This page features short online courses that might be of interest to you and your networks – also, some courses that combine online with place-based learning. Many are free, others relatively low cost. If you know of courses that are open to anyone with an interest in environmental or climate change or the Anthropocene, use the Contact Form to let us know.
This free online course from the University of Queensland explores why there is controversy and debate about climate change.
“Learn to make sense of the science and to respond to climate change denial. In public discussions, climate change is a highly controversial topic. However, in the scientific community, there is little controversy with 97% of climate scientists concluding humans are causing global warming. Why the gap between the public and scientists? What are the psychological and social drivers of the rejection of the scientific consensus? How has climate denial influenced public perceptions and attitudes towards climate change?” The course began on 24th October but is still open to enroll.
This course – combining online and in person components, between mid-October and mid-December 2017 – is devised and delivered by artist & storyteller Beckie Leach. It explores how making art, through the active engagement of creativity and imagination, can deepen our understanding of and connection to a wild place, grounding the experiences of site-based learning in a practice that can be shared with a wider audience.
The course involves: 3 full day workshops (Sat 21 Oct, Sat 11 Nov and Sat 9 Dec) at a London Wildlife Trust reserve in Kings Cross where we will develop a close relationship with the site and its many more-than-human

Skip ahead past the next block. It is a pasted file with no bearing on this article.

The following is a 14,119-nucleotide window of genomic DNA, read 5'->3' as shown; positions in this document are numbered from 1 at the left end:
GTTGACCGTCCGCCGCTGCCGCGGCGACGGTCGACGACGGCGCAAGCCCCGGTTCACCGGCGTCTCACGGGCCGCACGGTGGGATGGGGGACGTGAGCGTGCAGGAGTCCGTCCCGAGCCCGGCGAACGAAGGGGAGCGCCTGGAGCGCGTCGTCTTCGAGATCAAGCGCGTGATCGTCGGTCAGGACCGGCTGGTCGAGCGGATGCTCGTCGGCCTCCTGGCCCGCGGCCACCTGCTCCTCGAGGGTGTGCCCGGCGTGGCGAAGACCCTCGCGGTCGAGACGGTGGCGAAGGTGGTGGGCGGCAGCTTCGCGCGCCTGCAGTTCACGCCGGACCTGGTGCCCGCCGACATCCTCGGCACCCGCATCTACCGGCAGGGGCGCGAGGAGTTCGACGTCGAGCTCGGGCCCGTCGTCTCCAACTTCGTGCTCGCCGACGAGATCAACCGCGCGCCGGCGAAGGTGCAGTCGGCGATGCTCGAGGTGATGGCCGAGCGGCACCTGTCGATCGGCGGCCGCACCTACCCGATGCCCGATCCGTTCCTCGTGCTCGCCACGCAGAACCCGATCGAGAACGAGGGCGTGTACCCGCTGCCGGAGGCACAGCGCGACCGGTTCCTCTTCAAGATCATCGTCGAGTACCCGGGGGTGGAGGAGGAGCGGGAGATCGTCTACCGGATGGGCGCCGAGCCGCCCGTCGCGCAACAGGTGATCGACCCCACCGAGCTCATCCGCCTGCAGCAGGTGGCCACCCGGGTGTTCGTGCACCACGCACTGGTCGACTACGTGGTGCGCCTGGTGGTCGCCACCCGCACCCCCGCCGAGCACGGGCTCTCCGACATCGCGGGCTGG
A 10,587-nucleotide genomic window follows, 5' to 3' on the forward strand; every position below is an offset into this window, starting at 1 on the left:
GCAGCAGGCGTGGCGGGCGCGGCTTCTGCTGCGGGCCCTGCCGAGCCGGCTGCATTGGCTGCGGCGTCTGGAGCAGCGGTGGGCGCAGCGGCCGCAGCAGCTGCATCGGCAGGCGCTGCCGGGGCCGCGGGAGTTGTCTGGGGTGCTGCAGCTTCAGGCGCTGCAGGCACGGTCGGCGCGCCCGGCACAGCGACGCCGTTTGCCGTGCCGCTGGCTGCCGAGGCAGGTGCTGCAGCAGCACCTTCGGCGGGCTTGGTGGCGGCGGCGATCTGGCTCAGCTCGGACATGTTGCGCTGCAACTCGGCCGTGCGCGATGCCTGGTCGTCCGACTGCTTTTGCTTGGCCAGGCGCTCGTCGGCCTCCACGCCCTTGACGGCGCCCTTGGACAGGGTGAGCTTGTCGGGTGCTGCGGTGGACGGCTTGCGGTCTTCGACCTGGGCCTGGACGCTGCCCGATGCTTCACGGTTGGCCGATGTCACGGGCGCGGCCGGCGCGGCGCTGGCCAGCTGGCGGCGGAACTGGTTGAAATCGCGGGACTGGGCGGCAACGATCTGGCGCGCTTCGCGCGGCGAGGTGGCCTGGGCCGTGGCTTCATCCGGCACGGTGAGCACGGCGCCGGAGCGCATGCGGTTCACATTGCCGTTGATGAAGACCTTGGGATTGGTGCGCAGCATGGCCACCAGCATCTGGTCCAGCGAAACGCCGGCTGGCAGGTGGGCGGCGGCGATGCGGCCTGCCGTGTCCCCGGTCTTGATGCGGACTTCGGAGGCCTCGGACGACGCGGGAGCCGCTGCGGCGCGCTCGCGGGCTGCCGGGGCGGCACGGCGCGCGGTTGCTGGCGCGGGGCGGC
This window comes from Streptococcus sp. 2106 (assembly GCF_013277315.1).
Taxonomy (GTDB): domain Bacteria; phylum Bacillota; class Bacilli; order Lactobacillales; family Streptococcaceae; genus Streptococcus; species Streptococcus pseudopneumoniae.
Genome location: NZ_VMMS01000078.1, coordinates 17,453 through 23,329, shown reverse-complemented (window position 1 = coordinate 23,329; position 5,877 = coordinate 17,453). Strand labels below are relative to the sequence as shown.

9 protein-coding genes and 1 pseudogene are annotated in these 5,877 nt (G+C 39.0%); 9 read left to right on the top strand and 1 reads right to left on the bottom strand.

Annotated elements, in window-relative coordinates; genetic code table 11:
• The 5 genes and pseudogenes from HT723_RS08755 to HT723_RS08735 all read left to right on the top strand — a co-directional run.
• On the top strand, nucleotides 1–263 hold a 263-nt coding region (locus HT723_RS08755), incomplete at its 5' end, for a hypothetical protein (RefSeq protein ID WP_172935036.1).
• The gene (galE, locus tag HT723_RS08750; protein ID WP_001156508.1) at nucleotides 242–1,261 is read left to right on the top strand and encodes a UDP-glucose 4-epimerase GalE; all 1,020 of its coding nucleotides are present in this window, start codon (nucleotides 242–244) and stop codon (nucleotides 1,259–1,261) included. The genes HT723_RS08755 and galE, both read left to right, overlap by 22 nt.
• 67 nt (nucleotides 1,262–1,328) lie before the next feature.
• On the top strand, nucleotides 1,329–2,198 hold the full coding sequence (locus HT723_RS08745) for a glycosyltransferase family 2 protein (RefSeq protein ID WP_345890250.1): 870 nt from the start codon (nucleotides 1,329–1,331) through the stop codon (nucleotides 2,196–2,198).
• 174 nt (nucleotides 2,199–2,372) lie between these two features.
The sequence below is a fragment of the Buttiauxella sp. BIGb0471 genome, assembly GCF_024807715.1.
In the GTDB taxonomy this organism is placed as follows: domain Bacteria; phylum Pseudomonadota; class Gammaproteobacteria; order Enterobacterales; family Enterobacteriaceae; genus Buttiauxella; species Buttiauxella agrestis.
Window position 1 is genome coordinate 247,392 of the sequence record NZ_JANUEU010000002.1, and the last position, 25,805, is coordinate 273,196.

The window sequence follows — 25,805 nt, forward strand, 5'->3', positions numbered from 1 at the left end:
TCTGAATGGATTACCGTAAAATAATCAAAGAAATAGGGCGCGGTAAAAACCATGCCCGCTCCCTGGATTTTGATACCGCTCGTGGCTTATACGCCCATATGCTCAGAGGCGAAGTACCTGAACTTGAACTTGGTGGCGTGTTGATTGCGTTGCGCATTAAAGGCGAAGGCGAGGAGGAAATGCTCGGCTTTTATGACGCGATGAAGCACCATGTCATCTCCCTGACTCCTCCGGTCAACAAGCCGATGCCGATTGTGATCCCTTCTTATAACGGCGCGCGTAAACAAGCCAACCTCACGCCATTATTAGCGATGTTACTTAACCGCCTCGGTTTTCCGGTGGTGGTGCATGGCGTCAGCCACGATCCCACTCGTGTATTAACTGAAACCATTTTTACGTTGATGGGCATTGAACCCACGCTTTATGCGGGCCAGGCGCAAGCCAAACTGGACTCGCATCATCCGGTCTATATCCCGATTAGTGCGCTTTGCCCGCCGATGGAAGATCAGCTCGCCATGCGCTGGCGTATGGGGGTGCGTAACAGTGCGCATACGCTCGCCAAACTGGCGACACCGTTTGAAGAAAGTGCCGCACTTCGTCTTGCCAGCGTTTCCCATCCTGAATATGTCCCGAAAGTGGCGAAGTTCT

There are several different free online courses running at any time of the year. Head over to FutureLearn and browse the Nature & Environment category and others that grab your fancy.
This free online course from Arran Stibbe, Reader in Ecological Linguistics at the University of Gloucestershire, and a team of volunteers from the International Ecolinguistics Association explores the rich field of ecolinguistics.
The social and ecological issues that humanity currently faces are so severe that they call into question the fundamental stories that societies are based on. Ecolinguistics provides tools for revealing the stories we live by, questioning them from an ecological perspective, and contributing to the search for new stories. The course examines a wide range of texts from advertisements, lifestyle magazines and economics textbooks to surfing guides, Native American sayings and Japanese animation. In each case, the question is whether the stories that underlie texts encourage us to care about people and the ecosystems that life depends on.
You can work through the nine parts of the course at your own pace, and register any time to access discussion groups, tuition, and additional materials and apply for the certificate.